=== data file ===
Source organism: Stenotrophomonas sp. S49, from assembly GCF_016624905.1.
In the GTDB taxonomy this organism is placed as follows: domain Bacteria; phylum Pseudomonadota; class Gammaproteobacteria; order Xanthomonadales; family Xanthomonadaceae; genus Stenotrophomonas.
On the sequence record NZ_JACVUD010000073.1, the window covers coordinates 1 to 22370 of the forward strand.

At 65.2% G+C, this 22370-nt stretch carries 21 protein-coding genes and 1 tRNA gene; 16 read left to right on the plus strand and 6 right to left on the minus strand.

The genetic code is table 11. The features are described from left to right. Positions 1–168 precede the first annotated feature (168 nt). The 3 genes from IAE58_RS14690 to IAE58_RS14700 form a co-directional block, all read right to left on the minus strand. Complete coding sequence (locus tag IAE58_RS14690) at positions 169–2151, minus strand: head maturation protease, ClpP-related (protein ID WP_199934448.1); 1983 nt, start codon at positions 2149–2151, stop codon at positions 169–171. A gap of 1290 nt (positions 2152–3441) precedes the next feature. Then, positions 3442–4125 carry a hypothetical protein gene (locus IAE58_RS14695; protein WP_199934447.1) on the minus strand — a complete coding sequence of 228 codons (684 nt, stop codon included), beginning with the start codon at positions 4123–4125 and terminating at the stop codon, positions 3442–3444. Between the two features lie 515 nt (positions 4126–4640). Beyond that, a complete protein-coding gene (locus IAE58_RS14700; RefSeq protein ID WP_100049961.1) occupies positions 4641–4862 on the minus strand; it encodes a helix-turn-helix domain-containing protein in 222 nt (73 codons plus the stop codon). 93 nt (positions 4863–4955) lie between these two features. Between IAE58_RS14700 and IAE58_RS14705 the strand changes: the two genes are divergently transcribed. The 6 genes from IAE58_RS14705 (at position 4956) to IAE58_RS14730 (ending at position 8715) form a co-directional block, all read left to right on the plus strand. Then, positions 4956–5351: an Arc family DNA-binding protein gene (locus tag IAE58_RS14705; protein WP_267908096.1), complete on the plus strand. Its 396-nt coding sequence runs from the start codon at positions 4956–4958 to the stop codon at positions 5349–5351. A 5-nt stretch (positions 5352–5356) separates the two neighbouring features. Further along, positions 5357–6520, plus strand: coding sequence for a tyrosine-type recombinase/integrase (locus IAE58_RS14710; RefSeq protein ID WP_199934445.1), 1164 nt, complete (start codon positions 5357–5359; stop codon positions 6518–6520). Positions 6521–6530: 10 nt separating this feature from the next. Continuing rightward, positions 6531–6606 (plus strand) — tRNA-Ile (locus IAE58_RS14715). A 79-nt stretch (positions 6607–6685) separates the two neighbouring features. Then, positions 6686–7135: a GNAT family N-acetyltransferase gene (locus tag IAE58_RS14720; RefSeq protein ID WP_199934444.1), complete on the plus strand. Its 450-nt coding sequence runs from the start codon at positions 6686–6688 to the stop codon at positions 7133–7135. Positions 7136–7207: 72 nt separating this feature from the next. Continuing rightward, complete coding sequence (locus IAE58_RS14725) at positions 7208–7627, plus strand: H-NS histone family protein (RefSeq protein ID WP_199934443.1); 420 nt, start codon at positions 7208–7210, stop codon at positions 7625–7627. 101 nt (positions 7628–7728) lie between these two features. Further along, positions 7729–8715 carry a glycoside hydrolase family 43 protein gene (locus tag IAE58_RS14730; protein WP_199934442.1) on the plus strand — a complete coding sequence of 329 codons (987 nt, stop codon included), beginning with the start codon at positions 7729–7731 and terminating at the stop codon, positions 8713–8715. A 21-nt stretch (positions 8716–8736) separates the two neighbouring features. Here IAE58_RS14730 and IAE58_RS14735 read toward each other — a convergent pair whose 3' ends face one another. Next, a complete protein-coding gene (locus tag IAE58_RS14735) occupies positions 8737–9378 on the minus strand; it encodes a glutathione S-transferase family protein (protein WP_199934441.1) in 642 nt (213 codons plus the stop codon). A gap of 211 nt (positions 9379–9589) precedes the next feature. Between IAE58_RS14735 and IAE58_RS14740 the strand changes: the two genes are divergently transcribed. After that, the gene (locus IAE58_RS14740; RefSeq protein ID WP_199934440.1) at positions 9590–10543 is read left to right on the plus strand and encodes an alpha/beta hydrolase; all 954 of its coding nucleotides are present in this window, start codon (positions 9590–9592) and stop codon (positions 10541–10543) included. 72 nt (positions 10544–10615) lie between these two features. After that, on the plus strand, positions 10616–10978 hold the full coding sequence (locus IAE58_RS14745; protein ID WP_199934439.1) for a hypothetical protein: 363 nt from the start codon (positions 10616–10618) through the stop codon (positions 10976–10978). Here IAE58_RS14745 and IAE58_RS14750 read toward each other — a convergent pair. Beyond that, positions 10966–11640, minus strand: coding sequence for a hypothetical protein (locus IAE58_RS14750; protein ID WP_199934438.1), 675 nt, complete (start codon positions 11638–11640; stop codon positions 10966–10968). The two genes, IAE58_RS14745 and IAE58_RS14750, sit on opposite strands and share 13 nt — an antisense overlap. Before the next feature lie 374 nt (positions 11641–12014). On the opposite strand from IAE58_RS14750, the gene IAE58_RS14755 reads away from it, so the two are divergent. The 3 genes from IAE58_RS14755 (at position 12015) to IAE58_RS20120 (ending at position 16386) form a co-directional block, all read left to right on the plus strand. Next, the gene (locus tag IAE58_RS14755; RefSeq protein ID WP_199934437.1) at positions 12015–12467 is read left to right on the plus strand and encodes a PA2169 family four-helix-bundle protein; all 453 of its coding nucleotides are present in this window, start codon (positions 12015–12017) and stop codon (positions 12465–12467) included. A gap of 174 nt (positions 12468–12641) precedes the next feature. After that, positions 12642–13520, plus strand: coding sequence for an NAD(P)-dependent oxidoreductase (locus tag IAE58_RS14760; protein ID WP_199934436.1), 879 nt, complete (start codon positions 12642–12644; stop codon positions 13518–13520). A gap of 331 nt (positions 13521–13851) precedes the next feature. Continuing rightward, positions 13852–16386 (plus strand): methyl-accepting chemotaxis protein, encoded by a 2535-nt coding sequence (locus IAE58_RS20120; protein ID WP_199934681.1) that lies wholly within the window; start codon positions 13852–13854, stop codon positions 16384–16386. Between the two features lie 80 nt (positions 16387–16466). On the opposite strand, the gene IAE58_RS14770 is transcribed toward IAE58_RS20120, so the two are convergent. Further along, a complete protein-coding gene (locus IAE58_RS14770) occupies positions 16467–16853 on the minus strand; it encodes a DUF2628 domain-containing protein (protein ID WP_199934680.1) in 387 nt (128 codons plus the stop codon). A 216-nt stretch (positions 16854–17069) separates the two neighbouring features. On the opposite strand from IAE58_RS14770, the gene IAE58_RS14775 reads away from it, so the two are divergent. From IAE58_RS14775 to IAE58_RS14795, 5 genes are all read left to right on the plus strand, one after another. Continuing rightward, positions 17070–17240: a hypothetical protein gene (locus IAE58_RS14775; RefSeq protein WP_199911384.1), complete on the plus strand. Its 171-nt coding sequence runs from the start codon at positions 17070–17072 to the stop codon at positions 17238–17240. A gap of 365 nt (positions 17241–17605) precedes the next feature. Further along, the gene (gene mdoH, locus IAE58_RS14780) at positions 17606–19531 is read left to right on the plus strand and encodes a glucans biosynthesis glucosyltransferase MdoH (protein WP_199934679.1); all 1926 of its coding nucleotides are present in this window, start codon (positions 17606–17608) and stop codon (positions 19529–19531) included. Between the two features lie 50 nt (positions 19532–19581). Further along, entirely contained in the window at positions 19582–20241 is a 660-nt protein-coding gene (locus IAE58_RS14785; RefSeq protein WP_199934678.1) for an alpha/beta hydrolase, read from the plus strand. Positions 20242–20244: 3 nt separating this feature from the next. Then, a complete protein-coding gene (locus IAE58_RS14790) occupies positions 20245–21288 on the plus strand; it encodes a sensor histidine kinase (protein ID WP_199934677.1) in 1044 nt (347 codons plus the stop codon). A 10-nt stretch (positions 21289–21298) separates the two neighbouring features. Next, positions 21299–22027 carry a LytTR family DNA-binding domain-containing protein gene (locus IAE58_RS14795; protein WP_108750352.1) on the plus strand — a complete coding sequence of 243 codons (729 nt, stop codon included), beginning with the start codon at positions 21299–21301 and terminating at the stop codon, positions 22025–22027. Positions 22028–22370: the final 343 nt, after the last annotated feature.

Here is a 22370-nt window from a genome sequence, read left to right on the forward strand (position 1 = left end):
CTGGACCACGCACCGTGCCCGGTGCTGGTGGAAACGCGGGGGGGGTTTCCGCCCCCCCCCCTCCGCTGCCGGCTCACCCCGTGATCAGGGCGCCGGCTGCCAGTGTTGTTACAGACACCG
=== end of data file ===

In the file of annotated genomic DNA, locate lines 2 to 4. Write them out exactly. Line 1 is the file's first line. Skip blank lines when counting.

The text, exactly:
In the GTDB taxonomy this organism is placed as follows: domain Bacteria; phylum Pseudomonadota; class Gammaproteobacteria; order Xanthomonadales; family Xanthomonadaceae; genus Stenotrophomonas.
On the sequence record NZ_JACVUD010000073.1, the window covers coordinates 1 to 22370 of the forward strand.

At 65.2% G+C, this 22370-nt stretch carries 21 protein-coding genes and 1 tRNA gene; 16 read left to right on the plus strand and 6 right to left on the minus strand.